The film forces you to be put into a position where you are made to empaphise with people who you strongly disagree with, and this feels distasteful. That's because it is, but it is most definitely valid. One of the early scenes featured the terrorist describing his childhood and how he had grown up in a refugee camp, knowing that his only chance in life came with the possibility of a Palestinian homeland - much as you hated it, you began to find yourself realising that from his viewpoint he had every right to fight for freedom and the opportunity that every child *should* deserve. You also knew that from an objective moral viewpoint his act was heinous and should be punished (after all he wasn't without choice at the point when the act occurred). You were also presented with the irony that the Israeli athlete most focused on was intent on living at peace with those of other races (i didn't see this as an attempt to make a generalisation about the Israelis so much as an attempt to show that generalisations don't work). And so his wife and child are left with the difficult choice of whether to follow the completely natural response of hatred and bitterness or somehow find an alternative way. And then there were the Germans who were keen to either set right or leave behind their shameful past and ended up just providing a stage for the terrorists and a show of their own incompetence in dealing with them.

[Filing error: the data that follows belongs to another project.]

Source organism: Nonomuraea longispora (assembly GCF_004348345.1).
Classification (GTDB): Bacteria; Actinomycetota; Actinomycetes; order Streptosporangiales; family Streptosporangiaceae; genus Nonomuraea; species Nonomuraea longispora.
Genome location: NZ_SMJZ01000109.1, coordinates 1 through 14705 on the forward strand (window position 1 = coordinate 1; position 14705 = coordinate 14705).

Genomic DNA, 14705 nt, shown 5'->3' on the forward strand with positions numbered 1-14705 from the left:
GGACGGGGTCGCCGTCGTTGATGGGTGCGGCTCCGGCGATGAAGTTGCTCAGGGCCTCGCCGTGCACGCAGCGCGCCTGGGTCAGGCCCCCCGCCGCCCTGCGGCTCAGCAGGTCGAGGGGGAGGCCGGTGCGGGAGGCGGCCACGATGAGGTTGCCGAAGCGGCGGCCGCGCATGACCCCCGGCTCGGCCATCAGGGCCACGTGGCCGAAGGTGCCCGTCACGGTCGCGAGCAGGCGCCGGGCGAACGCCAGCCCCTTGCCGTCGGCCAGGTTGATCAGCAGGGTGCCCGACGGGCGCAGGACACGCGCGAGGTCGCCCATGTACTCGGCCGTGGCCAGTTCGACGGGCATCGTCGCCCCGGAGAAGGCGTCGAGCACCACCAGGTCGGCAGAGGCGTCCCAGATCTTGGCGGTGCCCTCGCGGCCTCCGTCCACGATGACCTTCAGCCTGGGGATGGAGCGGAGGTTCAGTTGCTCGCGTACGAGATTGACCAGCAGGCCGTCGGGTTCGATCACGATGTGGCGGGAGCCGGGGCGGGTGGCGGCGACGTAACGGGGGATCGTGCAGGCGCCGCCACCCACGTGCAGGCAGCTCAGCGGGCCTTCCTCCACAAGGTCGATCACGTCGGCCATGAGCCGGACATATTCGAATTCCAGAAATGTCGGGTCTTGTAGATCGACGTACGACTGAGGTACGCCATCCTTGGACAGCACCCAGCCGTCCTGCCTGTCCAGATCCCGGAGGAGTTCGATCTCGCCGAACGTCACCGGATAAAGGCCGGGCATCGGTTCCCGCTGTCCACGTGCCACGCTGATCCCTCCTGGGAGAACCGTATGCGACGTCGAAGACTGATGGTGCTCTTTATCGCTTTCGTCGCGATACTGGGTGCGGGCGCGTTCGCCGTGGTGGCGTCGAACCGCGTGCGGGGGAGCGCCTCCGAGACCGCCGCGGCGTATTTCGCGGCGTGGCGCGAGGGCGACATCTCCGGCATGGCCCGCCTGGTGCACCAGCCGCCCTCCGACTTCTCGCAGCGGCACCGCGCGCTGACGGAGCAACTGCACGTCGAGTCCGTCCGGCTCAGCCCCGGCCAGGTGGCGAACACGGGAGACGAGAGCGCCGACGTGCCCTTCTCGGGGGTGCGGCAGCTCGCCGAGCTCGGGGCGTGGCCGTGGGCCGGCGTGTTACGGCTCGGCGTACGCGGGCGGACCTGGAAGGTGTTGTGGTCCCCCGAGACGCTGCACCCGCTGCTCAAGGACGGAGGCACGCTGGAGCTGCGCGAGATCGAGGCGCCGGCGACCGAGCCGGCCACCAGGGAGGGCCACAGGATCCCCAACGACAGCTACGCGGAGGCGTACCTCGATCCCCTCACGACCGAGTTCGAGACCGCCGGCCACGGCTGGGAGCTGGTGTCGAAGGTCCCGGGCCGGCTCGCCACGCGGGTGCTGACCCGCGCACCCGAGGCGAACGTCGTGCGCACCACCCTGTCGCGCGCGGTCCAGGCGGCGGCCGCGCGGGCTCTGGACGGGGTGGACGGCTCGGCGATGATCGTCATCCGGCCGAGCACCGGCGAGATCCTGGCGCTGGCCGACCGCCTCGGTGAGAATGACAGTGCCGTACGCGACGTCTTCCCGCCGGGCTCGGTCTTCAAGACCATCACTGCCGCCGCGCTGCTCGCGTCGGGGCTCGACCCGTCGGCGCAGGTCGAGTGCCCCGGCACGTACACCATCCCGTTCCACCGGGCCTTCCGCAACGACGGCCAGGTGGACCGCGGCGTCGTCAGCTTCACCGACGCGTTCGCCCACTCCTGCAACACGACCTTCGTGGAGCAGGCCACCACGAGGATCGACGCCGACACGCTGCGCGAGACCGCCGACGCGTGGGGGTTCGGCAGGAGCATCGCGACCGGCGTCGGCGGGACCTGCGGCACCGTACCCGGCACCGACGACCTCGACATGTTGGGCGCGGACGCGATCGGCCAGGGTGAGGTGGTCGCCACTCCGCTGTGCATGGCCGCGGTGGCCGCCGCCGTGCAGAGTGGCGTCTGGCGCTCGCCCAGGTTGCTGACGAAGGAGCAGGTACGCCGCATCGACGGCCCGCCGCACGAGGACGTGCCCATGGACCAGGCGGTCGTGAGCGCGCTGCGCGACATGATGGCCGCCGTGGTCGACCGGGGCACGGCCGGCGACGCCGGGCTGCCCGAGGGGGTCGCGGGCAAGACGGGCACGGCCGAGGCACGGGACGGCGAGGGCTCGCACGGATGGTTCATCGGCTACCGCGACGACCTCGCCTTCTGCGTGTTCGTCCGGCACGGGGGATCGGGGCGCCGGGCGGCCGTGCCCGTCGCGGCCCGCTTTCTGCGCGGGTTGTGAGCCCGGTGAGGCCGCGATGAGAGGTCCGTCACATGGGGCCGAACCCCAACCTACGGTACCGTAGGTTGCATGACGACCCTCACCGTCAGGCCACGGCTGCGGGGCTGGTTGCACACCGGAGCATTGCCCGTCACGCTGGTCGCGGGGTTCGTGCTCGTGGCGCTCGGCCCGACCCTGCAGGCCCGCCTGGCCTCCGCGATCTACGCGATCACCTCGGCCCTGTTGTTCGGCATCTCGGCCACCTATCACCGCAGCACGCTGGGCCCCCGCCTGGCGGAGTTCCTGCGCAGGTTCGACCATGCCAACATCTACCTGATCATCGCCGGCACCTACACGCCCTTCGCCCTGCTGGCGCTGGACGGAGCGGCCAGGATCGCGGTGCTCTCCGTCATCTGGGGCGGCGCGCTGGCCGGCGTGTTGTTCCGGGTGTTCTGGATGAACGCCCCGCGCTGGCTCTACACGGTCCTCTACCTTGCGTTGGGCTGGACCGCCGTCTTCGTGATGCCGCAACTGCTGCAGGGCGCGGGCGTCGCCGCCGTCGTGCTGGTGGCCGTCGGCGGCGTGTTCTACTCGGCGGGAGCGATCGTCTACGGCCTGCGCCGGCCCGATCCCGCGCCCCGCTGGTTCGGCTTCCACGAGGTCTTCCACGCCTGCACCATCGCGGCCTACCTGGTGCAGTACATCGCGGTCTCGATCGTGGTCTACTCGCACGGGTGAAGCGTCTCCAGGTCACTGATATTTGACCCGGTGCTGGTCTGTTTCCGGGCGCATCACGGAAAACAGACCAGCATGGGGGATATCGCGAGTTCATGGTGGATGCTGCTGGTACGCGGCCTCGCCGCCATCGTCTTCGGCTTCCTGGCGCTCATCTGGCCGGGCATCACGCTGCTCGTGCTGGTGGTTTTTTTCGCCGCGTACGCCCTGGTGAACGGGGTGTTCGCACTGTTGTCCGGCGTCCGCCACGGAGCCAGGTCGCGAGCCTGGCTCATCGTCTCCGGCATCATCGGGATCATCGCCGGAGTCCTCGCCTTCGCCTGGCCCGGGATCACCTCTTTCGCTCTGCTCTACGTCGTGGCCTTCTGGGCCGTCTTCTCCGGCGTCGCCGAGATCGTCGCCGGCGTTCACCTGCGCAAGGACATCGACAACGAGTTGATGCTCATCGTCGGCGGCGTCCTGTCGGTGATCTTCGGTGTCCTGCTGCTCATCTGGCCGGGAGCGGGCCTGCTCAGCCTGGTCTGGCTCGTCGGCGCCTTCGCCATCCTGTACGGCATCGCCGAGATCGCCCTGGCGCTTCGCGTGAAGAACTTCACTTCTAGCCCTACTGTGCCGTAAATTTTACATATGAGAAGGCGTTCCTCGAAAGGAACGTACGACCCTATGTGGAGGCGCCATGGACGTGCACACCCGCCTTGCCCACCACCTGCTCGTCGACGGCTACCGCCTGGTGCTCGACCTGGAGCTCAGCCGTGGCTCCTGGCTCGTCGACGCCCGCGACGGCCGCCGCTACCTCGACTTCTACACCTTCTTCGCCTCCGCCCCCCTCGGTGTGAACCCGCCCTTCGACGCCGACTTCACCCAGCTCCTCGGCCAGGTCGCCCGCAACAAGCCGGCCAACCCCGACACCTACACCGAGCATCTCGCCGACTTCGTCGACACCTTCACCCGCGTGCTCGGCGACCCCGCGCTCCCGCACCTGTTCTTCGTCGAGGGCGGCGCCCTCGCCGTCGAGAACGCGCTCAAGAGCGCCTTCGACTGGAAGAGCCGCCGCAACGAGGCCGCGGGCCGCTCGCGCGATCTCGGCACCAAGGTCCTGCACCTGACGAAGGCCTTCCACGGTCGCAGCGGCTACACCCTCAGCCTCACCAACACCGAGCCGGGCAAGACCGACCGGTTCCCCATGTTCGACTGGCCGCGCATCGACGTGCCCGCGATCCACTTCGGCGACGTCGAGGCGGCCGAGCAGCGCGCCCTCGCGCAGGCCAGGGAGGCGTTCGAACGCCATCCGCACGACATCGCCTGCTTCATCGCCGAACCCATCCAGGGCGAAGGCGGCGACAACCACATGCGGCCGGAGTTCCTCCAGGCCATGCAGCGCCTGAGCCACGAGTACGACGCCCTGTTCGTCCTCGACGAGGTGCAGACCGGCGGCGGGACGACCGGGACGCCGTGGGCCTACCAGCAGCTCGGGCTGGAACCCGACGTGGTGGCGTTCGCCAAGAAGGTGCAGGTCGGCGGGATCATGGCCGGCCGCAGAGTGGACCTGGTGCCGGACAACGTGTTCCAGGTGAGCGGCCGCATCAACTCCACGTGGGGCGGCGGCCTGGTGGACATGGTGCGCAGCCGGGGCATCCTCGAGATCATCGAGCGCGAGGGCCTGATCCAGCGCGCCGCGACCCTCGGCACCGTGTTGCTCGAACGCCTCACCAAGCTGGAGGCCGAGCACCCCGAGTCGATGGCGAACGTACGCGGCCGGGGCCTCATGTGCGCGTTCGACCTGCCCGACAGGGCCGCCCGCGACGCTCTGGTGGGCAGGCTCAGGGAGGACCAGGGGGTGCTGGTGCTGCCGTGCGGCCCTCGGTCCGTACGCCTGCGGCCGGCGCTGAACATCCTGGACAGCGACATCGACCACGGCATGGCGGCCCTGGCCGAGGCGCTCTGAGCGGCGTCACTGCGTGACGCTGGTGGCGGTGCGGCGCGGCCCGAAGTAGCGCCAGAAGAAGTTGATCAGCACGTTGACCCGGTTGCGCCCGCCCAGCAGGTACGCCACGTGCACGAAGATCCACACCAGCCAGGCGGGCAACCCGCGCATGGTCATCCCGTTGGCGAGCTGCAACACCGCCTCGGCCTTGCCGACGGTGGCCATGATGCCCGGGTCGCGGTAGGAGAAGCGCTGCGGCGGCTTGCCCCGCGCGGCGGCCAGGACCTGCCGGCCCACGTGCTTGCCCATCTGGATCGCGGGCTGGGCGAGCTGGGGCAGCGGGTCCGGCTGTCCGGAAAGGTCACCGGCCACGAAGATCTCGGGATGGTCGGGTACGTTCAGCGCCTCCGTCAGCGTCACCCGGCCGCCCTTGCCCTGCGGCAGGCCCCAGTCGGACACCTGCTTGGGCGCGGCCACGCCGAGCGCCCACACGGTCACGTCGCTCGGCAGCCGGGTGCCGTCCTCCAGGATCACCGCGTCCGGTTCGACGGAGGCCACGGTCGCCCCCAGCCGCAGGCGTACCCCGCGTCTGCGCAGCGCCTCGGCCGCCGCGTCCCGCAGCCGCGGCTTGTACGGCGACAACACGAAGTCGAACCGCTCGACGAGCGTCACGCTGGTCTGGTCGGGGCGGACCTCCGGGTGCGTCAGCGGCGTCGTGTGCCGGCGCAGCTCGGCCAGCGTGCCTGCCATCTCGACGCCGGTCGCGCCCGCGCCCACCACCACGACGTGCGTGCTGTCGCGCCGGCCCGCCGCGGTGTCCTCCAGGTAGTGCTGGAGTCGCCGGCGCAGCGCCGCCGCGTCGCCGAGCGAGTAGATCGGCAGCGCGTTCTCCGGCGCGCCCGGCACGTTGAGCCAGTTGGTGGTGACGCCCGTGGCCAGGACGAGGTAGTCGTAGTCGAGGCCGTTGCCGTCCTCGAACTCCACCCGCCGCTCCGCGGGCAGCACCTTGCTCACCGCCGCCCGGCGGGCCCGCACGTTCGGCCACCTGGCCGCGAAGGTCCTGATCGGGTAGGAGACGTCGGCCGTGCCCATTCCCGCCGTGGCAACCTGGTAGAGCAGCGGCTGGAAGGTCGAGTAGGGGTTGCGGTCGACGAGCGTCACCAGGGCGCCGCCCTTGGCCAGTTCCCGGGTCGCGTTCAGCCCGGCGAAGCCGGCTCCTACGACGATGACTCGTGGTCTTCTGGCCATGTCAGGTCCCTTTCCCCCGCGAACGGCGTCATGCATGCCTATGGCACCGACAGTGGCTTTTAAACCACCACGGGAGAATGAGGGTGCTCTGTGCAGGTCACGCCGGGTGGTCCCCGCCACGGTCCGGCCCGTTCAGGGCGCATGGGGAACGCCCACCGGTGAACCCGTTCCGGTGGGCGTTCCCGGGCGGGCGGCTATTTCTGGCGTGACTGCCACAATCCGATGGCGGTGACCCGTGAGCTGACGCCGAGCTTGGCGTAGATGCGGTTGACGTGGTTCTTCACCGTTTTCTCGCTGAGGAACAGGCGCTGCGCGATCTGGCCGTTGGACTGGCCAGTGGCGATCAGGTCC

I'm not saying this film was perfect, but bizarrely considering its subject i don't think it is primarily making a political point.